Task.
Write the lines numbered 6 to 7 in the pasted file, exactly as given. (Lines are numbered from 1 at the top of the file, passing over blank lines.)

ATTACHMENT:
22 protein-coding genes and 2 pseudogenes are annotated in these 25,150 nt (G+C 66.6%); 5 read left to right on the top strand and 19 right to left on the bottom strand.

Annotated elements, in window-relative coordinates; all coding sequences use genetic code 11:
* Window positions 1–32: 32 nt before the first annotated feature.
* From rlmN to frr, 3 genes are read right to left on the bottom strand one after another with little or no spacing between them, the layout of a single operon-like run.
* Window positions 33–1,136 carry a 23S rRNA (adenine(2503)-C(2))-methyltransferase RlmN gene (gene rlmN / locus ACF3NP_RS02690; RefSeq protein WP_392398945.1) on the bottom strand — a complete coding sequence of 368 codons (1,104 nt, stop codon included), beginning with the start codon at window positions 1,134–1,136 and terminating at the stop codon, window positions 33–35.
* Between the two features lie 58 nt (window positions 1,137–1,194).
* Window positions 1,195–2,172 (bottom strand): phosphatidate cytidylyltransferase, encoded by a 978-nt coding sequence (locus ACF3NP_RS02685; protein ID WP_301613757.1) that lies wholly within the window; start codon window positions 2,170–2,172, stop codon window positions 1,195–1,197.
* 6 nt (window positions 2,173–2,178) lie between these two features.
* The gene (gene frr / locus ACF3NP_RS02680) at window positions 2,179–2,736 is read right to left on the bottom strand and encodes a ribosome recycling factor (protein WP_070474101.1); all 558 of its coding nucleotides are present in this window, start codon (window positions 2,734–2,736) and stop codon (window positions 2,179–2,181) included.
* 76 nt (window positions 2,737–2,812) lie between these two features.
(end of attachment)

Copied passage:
* Between the two features lie 58 nt (window positions 1,137–1,194).
* Window positions 1,195–2,172 (bottom strand): phosphatidate cytidylyltransferase, encoded by a 978-nt coding sequence (locus ACF3NP_RS02685; protein ID WP_301613757.1) that lies wholly within the window; start codon window positions 2,170–2,172, stop codon window positions 1,195–1,197.